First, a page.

I have not done an exhaustive trawl of all the Bills that we have considered lately because it is self-evident under the programme Motions that the Government have in the Commons that great chunks of Bills will arrive in front of us undebated.

The case that I used as my bisque on the Nationality, Immigration and Asylum Bill was that at the end of the proceedings, when the Commons had run out of time under the programme Motion, there were 27 clauses still waiting to be debated. None of those clauses was debated in the Commons before the Bill came to us. Of those, eight had government amendments tabled to them, so there was clearly something to say about them. There were another 10 to which no amendments had been tabled, so one might make a reasonable assumption that they were not controversial. However, there were a further nine government new clauses that had been prepared in Committee in the Commons—which lasted for only 10 sittings—one of which was amended on Report, but not debated at that stage. We found ourselves discussing an important clause in Committee—I acknowledge that we were in Committee and not in Grand Committee, but the principle still applies—that had gone wholly undebated in the Commons and took a long time in this House. Had we been in Grand Committee, we would not have been discussing it in the way we did on the Floor of the House. There has been an alliance between the noble Lord, Lord Elton, and I to get the issue addressed. If such clauses are taken in Grand Committee, only when they arrive on Report will there be an opportunity in this House to vote on them.

As the preamble or prolegomenon to our recommendation states, that is an unsatisfactory way of dealing with a controversial issue.

Lord Campbell of Alloway: I apologise to the Committee for not being in my place when the amendment was moved, for not readily excusable reasons. I support it because it is relevant to the Motion that I have to move tomorrow after Question Time.

Lord Williams of Mostyn: The answer to the question of the noble Lord, Lord Jenkin of Roding, is yes, I confirm the observation to which he referred in paragraph 20. The answers to the questions of the noble Lord, Lord Higgins, are: the complete minutes are available in the Library; neither the working group nor the Procedure Committee took formal evidence of the sort that is normally printed with reports; the procedure that we have adopted today—I do not know

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whether the noble Lord was in his place at the time—is the result of a helpful suggestion made by the noble Lord, Lord Lucas, which I was happy to adopt and commend to the House, which agreed it without Division.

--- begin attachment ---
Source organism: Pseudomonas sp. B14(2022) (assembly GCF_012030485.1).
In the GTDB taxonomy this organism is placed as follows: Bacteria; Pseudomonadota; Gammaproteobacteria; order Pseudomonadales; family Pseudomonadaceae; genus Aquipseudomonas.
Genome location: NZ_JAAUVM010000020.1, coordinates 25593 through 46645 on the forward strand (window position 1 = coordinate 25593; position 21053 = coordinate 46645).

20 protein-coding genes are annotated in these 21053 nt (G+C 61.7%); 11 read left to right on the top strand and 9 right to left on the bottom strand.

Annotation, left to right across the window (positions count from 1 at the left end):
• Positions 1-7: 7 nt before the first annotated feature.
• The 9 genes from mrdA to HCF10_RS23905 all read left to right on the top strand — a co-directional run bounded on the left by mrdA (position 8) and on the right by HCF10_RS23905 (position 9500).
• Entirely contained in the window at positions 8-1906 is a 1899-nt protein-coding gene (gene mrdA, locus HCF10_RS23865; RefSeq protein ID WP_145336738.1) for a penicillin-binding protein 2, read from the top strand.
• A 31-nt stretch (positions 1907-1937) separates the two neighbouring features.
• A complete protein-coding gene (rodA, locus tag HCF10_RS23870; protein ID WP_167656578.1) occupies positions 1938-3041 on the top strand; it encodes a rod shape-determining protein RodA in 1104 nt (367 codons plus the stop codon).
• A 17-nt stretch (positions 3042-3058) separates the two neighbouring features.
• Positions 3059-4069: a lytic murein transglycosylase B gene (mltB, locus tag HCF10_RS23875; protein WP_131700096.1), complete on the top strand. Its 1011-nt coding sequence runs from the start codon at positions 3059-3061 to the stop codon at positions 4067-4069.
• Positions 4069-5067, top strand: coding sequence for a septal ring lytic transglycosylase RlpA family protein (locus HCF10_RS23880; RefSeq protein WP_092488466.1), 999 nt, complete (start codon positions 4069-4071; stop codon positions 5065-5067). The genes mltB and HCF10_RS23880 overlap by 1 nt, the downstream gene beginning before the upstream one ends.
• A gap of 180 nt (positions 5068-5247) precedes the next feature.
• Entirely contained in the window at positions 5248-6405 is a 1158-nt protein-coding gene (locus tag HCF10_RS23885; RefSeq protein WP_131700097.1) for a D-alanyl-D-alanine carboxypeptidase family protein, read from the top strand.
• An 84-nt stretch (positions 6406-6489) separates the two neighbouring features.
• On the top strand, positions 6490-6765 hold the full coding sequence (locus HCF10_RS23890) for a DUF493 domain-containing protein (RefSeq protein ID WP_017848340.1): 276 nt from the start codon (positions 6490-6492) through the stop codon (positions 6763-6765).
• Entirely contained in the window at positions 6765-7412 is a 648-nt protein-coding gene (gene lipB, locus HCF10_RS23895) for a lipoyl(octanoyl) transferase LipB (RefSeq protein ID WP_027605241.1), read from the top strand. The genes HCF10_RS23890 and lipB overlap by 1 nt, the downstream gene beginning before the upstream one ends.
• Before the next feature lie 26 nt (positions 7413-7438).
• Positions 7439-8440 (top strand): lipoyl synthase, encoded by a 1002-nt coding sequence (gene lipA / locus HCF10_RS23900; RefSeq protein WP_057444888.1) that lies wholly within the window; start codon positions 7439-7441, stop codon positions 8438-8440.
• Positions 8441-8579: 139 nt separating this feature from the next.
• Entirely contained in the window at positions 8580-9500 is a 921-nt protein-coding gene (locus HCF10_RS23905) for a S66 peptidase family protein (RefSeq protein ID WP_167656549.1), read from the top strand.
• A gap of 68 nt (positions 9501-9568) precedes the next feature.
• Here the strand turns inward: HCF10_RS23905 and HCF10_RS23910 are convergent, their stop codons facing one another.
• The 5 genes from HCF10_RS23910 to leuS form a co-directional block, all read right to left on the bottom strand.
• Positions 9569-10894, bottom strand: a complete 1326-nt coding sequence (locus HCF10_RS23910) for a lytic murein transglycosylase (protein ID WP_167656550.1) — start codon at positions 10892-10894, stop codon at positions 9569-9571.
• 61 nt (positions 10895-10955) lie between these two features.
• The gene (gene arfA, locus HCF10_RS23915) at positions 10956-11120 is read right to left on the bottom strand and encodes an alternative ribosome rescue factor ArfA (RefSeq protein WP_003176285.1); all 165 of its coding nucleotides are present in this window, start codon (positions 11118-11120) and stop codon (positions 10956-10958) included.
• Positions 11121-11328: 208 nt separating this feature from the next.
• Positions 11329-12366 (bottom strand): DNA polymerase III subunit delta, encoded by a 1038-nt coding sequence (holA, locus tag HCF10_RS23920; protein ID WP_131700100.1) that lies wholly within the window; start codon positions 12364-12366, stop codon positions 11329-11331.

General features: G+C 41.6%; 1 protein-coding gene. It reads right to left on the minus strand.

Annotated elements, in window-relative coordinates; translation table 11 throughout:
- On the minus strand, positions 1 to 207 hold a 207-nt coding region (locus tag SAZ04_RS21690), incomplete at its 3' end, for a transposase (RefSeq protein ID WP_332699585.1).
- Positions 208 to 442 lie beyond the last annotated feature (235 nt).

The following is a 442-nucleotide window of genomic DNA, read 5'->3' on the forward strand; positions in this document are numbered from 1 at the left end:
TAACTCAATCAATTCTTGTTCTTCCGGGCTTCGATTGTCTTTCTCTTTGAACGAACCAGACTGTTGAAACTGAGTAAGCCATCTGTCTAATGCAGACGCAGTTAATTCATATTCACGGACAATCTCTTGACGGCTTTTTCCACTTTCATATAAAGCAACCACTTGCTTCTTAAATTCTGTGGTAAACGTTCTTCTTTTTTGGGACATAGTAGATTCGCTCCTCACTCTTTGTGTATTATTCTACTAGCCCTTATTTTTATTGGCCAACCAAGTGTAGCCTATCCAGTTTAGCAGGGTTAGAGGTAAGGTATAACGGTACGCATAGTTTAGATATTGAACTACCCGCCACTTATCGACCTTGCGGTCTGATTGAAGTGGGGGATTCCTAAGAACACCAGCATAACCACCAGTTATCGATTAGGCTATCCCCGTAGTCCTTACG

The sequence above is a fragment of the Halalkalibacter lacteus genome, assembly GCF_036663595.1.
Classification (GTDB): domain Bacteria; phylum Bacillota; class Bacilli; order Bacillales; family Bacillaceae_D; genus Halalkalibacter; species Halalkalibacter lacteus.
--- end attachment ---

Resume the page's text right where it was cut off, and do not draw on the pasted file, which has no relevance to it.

Lord Higgins: It may have been thought helpful to proceed in this way. It is too late to change it now. However, surely it is not a sensible way of proceeding. It is blatantly clear that we cannot amend the report of the committee. We ought to have a Motion to approve it and we could then agree or disagree with that approval. We cannot have a report of a committee and then try to change it as a report of the committee. It is not a report of the committee in those circumstances.

Lord Williams of Mostyn: I understand what the noble Lord says, but we had this discussion at about ten past three and approximately seven hours have now passed.

Lord Higgins: Can the noble and learned Lord explain why we should presumably treat this as a precedent so far as concerns future occasions?

Lord Williams of Mostyn: It is quite usual to do so and I believe that everyone understands what will happen. The proposals that are accepted will be put into effect. If any are defeated, they will not be put into effect.

Our duty here is to carry out our own work of scrutiny irrespective of what the Commons have done. Indeed, parts of the Justice (Northern Ireland) Bill had not been discussed in the Commons. We discussed them extremely fully, and everyone who participated in the proceedings on that Bill believed that we had done extremely well in that regard.

It is not our job to pass judgment on the quality of scrutiny in the Commons. We do not consider procedurally, but I accept that we consider politically whether scrutiny has occurred in the Commons. If, for example, excellent scrutiny had taken place in the Commons, would we then limit our scrutiny here? I think not.

There are many opportunities to consider a Bill. I quite understand that some of your Lordships do not like the idea of Grand Committees, but that is a different issue. What is said here is that, for whatever reason in whatever circumstance, if a clause has not been previously considered in a Commons Committee, it should automatically be committed to a Committee of the Whole House. I do not myself consider that to be a wise way in which to proceed.